Our responsibility is not discharged by announcement of virtuous ends. Our responsibility is to achieve these objectives with social invention, with political skill, and executive vigor. I believe for these reasons that liberalism is our best and only hope in the world today. For the liberal society is a free society, and it is at the same time and for that reason a strong society. Its strength is drawn from the will of free people committed to great ends and peacefully striving to meet them. Only liberalism, in short, can repair our national power, restore our national purpose, and liberate our national energies. And the only basic issue in the 1960 campaign is whether our government will fall in a conservative rut and die there, or whether we will move ahead in the liberal spirit of daring, of breaking new ground, of doing in our generation what Woodrow Wilson and Franklin Roosevelt and Harry Truman and Adlai Stevenson did in their time of influence and responsibility.

MaxTax is good for Wal-Mart

Congress Economy StimulusAs usual, Marcy Wheeler is able to dig into reports and bills find gold. Max Baucus’ latest bill appears to be a windfall for large corporations.  I think that it is nice and sweet that Senator Baucus thinks of big corporations.  If it wasn’t for him who would stand up for Wal-Mart (Republicans).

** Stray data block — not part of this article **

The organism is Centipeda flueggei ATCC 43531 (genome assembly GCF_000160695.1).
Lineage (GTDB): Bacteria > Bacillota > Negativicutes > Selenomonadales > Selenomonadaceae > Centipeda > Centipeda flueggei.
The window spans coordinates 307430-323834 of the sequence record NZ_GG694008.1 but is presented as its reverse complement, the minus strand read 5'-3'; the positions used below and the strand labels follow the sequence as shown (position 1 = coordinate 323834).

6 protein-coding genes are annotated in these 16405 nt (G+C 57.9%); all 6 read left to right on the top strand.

From EmptyWheel:

I made this point in this post, but I’m going to repeat it over and over and over until it sinks MaxTax, the Baucus health care plan.

MaxTax is a plan that will use your and my tax dollars to reward companies like Wal-Mart for keeping its workers in poverty. Here’s why.

In most cases, the MaxTax fines employers up to $400 per employee if it doesn’t provide its employees with health care. The fine is absurdly small (less than half of what individuals, themselves, would be fined if they didn’t get insurance), but it could mean a company like Wal-Mart would have to pay up to $560 million if it refused to provide insurance to any of its employees.

The other option is to provide crap insurance for your employees. MaxTax gives very few requirements for this insurance (and it allows you to charge employees up to 13% of their income in premiums). But assume Wal-Mart decided to provide incredibly crappy insurance at a cost of $2,500 an employee. It would then pay $3.5 billion a year to meet its obligations under MaxTax.

So Wal-Mart chooses between paying $560 million or $3.5 billion right?

There is another option.

The MaxTax offers this one, giant, out for corporations.

A Medicaid-eligible individual can always choose to leave the employer’s coverage and enroll in Medicaid. In this circumstance, the employer is not required to pay a fee. Continue reading MaxTax is good for Wal-Mart